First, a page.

how to protect your portfolio

There are two main parts to every trade. The first is setting up and placing the trade, and the second part is to manage that position once it has been placed. Far too many traders emphasize the first part and disregard the second part completely. When, in fact, to be successful in this industry it is far more essential to be able to manage your positions.

When dealing with options, there are many ways to manage positions. Managing winners can be as difficult if not more difficult than managing your losers. Most new traders will cut their winners short to lock in gains and let their losers run in hopes that it will turn around (recipe for disaster). Options give you the freedom to make adjustments along the way. Adjustments are the more difficult part of managing options because there is no one correct method, no one size fits all. Position or even portfolio management does not stop there, however, there are still ways we can protect our portfolio from a significant market downturn. First, we are going to discuss why risk management is important; then we will take a look at what units are and how we can use them in our portfolios.

Why Is Risk Management Important

No one is going to win 100% of the time it's as simple as that. In trading, you have to have a plan for the good, when to take profits, and the bad, when to cut losses.

If you lose 10% of your portfolio, it takes an 11% return to breakeven.
If you lose 25% of your portfolio, it takes a 33% return to breakeven.
If you lose 50% of your portfolio, it takes a 100% return to breakeven.
If you lose 75% of your portfolio, it takes a 300% return to breakeven.
If you lose 100% of your portfolio, you are done.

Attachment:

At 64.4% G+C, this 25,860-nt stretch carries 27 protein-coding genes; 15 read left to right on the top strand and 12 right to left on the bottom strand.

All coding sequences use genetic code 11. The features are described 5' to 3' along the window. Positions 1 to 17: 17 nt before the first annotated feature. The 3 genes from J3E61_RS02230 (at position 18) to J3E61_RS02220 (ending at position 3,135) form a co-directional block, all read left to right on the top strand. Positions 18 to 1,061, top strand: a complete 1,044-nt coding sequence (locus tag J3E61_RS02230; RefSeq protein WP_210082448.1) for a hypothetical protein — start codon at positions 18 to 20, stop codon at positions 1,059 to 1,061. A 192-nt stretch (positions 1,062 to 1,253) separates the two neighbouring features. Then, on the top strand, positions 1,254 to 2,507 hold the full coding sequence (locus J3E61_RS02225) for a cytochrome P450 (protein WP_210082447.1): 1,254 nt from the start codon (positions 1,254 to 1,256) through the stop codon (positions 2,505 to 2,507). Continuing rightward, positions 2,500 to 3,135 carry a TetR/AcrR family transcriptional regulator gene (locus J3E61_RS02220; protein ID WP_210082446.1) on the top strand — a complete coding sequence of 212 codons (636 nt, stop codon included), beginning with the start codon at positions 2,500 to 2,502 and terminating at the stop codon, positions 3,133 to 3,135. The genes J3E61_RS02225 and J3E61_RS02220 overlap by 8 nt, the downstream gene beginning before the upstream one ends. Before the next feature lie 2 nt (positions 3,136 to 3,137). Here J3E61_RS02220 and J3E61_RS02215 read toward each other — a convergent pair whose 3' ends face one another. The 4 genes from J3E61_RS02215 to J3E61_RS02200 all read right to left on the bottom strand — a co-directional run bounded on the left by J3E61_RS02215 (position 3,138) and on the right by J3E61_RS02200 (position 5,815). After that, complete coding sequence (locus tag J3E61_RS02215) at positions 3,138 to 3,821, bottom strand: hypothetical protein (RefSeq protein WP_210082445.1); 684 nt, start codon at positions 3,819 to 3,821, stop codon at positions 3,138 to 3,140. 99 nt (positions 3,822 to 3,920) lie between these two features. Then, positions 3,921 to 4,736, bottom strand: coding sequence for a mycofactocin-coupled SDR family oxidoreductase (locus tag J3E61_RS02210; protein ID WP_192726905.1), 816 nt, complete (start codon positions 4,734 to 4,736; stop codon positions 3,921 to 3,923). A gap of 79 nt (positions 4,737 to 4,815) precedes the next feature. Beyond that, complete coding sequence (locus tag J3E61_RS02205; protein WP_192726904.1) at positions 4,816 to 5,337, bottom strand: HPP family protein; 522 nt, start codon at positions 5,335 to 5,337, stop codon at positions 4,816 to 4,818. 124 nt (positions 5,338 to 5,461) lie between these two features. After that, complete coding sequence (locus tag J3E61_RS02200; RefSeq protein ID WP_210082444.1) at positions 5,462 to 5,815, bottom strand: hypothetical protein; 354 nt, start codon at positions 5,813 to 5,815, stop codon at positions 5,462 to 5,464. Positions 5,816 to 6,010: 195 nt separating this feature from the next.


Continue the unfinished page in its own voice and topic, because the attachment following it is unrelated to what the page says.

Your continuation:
Once you begin the slide, it can be hard to fight your way back out of it. Risk management is important because it keeps us in the game for the long-term. Trading options is not a sprint but a marathon. All traders have rough patches, and traders take on losses.

You never want to place yourself in a position to lose your whole portfolio if something goes wrong. Luckily with the right preparation and trading plan, we can mitigate our risk. Options give us several choices of risk management: position sizing, adjustments, diversification, spreads and through position or portfolio insurance.

What Are Option Units

Have you ever noticed those deep out of the money put options at the bottom of an option chain? Those are known as 'units.' They are the cheap puts that sit around not doing anything until something wrong happens. When that happens these little puts come to life surging in value 400%, 500%, 1000%, etc.

When looking for units, you want to start at options with Deltas between 2 and 5. This means for an average priced stock the option will be worth $0.25. These are the options that are built for insurance. They will sit around at approximately the same value until it comes time to explode in price. If your stock or the market doesn't drop, they will just fade away from your portfolio.

Before you rush off and put these options in a simulator, we need to talk about option models. Option models, like Black-Scholes, are horrible at measuring the extremes. They are great for at the money, slightly in the money, and somewhat out of the money options. The further you get away from this mean the less reliable they become. So the models for these options are useless. They have a tough time trying to predict and track the movement and output the Greeks.

When To Protect Your Portfolio

Not all portfolios need insurance. If you are long a call or long a put you would not require insurance. These strategies have built-in protection where you only lose the max debit that you paid. Similarly, if you are a short-term trader such as a day trader, it would be useless to protect your position or portfolio. The portfolios that benefit the most from insurance are long stock traders and short option traders.

If you are holding stock, especially for the long term, you can protect your whole portfolio or the individual stocks with the purchase of units.